Freedom is a gift from God ... and it is a crime to take it away from someone, the British Communities Minister, Andrew Stunell, so aptly declared before a hushed audience made up of members of the international community, gathered in Liverpool for the annual Slavery Remembrance Day on 23 August.
Stunell was holding forth on behalf of his country, which is widely acknowledged as one of the biggest beneficiaries of the slave trade. But in an interview with New African, Stunell appeared to dismiss the clamour for slavery reparations, saying: "We don't believe that reparation is a way of tackling the issue of slave trade. Championing the cause against slavery is the main issue high on our agenda. Britain has been working closely with other nations and institutions along this line."
He continued: "I want to say that the new coalition government [in Britain] is highly committed against slavery, focusing on the international issues such as modern-day slavery and the sex trade. That is a huge international issue, and this large crowd gathered here today is a mark of recognition for the Slavery Remembrance Day."
But Ray Costello, a renowned historian and research fellow of the University of Liverpool's School of Sociology and Social Sciences, wanted Britain to do more than what Stunell advocated.
Drawing on his decades-long research into slavery, Costello said: "The effects of slavery, no matter what happened to those people, are still with us and need to be consciously countered in our everyday lives."
The city of Liverpool has a disturbing history of involvement in the infamous trade: at least 25 of Liverpool's lord mayors, holding office for a total of 35 years between 1700 and 1820, were closely involved in the trade. By 1795, Liverpool controlled over 80% of the British slave trade and over 40% of the entire European slave trade.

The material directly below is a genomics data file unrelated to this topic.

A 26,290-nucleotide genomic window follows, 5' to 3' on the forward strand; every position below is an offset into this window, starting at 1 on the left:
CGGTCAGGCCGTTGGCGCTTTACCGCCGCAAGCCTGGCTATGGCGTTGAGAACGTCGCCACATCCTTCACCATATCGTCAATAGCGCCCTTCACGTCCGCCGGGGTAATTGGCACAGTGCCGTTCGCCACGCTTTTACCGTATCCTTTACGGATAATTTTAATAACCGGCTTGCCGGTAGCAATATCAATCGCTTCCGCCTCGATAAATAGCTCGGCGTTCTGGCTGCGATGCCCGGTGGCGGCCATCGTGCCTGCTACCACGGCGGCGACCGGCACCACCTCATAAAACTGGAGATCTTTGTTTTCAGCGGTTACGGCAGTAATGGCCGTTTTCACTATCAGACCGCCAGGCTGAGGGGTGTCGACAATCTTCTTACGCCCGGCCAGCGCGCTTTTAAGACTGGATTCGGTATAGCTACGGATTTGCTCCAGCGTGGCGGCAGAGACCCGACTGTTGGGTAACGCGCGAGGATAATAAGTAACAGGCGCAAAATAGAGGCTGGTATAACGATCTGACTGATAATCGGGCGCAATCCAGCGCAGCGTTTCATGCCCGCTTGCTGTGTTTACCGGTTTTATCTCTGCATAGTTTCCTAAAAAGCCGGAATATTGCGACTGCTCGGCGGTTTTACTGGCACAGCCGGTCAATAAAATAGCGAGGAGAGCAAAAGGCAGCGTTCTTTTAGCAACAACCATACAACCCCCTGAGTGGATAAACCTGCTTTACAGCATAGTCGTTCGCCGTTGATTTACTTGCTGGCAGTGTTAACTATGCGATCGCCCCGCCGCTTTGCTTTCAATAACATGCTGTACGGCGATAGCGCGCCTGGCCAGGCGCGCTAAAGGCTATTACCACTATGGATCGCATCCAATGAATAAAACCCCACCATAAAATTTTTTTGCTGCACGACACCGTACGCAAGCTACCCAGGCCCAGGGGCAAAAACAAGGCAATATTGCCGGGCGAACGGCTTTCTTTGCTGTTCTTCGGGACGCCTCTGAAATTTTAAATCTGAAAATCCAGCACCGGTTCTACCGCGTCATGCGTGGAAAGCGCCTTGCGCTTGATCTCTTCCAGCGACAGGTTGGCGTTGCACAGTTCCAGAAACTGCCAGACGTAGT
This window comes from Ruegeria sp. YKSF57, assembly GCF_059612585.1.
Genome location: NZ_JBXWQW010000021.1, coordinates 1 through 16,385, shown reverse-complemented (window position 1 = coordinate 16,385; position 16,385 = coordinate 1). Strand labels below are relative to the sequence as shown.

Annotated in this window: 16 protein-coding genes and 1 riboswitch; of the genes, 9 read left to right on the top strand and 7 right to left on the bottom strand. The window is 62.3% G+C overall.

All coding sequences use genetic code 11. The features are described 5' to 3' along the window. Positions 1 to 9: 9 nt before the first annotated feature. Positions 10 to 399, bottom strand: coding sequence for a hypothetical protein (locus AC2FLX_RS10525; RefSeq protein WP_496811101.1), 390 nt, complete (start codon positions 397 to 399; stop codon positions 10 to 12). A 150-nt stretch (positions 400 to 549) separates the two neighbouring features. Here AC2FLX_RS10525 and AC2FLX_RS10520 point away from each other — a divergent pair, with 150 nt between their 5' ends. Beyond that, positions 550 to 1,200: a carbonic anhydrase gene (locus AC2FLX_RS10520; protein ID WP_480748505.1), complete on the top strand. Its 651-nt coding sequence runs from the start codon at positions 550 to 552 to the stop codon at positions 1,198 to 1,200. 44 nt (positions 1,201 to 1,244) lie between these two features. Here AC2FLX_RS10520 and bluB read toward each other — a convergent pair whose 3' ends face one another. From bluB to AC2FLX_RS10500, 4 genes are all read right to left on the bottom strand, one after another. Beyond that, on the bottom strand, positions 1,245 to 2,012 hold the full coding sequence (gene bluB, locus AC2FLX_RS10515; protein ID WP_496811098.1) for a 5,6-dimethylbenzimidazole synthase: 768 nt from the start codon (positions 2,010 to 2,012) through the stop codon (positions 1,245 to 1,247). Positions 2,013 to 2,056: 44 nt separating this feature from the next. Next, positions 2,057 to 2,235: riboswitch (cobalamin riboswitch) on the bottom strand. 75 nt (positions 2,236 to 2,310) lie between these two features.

Apart from playing host to the building and repairing of ships used in the slave trade, Liverpool overtook Bristol and London by 1750 as the main centre of the British trade, mainly due to the importation of sugar and rum. But, at least Liverpool has been remorseful for its role in the abominable trade. In 1999, Liverpool City Council apologised unreservedly for the city's involvement in the trade, and as a sign of its contrition, inaugurated the first International Slavery Museum dedicated to African slavery in August 2007, in addition to a Transatlantic Slavery Gallery at the national Merseyside Maritime Museum and the National Museum, both in Liverpool.
At the remembrance day, other former slave trading nations were urged to follow Liverpool's example. According to Costello: "The French were the worst, because they made Haitian slaves pay compensation to France till the 20th century when the slaves resisted paying."
Costello's view was echoed by the Jamaican high commissioner to the UK, Anthony Smith Johnson, who went on to demand that slavery reparations should be hotly discussed by the nations of the world; and those who benefited from the trade must be made to pay for it.
Many saw the proceedings at the event, especially the huge number of people who flew in from across the globe, as signifying sincere acceptance of the fact that the slave trade was an important part of world history and should not be forgotten. …